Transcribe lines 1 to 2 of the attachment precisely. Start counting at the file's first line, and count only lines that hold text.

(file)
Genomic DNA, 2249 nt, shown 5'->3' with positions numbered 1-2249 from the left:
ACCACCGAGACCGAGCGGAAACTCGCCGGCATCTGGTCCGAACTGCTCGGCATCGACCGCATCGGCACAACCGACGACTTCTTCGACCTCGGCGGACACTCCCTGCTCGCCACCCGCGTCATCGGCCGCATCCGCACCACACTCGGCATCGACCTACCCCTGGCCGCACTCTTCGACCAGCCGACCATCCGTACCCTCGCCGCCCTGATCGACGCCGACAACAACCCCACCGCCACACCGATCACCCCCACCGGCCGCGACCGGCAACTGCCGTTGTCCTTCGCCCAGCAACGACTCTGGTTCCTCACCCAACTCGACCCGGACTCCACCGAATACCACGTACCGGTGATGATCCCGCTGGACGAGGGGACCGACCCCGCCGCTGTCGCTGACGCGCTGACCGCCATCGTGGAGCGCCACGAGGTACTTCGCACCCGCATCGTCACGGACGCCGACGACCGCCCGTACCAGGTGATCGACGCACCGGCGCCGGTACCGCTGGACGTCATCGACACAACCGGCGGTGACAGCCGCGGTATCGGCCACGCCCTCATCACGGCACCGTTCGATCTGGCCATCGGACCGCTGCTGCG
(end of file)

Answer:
Genomic DNA, 2249 nt, shown 5'->3' with positions numbered 1-2249 from the left:
ACCACCGAGACCGAGCGGAAACTCGCCGGCATCTGGTCCGAACTGCTCGGCATCGACCGCATCGGCACAACCGACGACTTCTTCGACCTCGGCGGACACTCCCTGCTCGCCACCCGCGTCATCGGCCGCATCCGCACCACACTCGGCATCGACCTACCCCTGGCCGCACTCTTCGACCAGCCGACCATCCGTACCCTCGCCGCCCTGATCGACGCCGACAACAACCCCACCGCCACACCGATCACCCCCACCGGCCGCGACCGGCAACTGCCGTTGTCCTTCGCCCAGCAACGACTCTGGTTCCTCACCCAACTCGACCCGGACTCCACCGAATACCACGTACCGGTGATGATCCCGCTGGACGAGGGGACCGACCCCGCCGCTGTCGCTGACGCGCTGACCGCCATCGTGGAGCGCCACGAGGTACTTCGCACCCGCATCGTCACGGACGCCGACGACCGCCCGTACCAGGTGATCGACGCACCGGCGCCGGTACCGCTGGACGTCATCGACACAACCGGCGGTGACAGCCGCGGTATCGGCCACGCCCTCATCACGGCACCGTTCGATCTGGCCATCGGACCGCTGCTGCG